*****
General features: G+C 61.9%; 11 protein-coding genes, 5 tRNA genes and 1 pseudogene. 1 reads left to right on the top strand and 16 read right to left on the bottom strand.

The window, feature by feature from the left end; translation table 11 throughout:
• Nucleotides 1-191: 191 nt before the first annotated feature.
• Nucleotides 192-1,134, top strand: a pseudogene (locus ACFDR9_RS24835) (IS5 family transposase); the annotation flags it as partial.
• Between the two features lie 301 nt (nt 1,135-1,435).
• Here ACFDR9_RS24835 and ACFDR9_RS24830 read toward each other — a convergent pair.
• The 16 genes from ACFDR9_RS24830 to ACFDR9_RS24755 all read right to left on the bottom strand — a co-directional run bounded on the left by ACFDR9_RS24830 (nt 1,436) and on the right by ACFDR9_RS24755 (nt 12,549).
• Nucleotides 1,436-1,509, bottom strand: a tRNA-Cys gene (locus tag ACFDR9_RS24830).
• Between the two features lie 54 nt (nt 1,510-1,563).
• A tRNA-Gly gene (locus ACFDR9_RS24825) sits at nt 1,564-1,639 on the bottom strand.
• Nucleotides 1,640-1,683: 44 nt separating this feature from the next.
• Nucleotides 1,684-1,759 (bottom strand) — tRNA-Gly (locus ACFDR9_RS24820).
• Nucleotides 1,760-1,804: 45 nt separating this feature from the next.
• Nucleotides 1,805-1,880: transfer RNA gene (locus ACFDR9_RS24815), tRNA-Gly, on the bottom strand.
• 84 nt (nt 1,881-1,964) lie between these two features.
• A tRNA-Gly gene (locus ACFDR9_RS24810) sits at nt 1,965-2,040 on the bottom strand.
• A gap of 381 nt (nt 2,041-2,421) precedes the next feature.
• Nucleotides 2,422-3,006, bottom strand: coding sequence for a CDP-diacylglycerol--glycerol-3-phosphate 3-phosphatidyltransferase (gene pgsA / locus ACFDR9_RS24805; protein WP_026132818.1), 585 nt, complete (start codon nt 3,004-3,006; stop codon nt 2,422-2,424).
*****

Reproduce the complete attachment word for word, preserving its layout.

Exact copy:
General features: G+C 61.9%; 11 protein-coding genes, 5 tRNA genes and 1 pseudogene. 1 reads left to right on the top strand and 16 read right to left on the bottom strand.

The window, feature by feature from the left end; translation table 11 throughout:
• Nucleotides 1-191: 191 nt before the first annotated feature.
• Nucleotides 192-1,134, top strand: a pseudogene (locus ACFDR9_RS24835) (IS5 family transposase); the annotation flags it as partial.
• Between the two features lie 301 nt (nt 1,135-1,435).
• Here ACFDR9_RS24835 and ACFDR9_RS24830 read toward each other — a convergent pair.
• The 16 genes from ACFDR9_RS24830 to ACFDR9_RS24755 all read right to left on the bottom strand — a co-directional run bounded on the left by ACFDR9_RS24830 (nt 1,436) and on the right by ACFDR9_RS24755 (nt 12,549).
• Nucleotides 1,436-1,509, bottom strand: a tRNA-Cys gene (locus tag ACFDR9_RS24830).
• Between the two features lie 54 nt (nt 1,510-1,563).
• A tRNA-Gly gene (locus ACFDR9_RS24825) sits at nt 1,564-1,639 on the bottom strand.
• Nucleotides 1,640-1,683: 44 nt separating this feature from the next.
• Nucleotides 1,684-1,759 (bottom strand) — tRNA-Gly (locus ACFDR9_RS24820).
• Nucleotides 1,760-1,804: 45 nt separating this feature from the next.
• Nucleotides 1,805-1,880: transfer RNA gene (locus ACFDR9_RS24815), tRNA-Gly, on the bottom strand.
• 84 nt (nt 1,881-1,964) lie between these two features.
• A tRNA-Gly gene (locus ACFDR9_RS24810) sits at nt 1,965-2,040 on the bottom strand.
• A gap of 381 nt (nt 2,041-2,421) precedes the next feature.
• Nucleotides 2,422-3,006, bottom strand: coding sequence for a CDP-diacylglycerol--glycerol-3-phosphate 3-phosphatidyltransferase (gene pgsA / locus ACFDR9_RS24805; protein WP_026132818.1), 585 nt, complete (start codon nt 3,004-3,006; stop codon nt 2,422-2,424).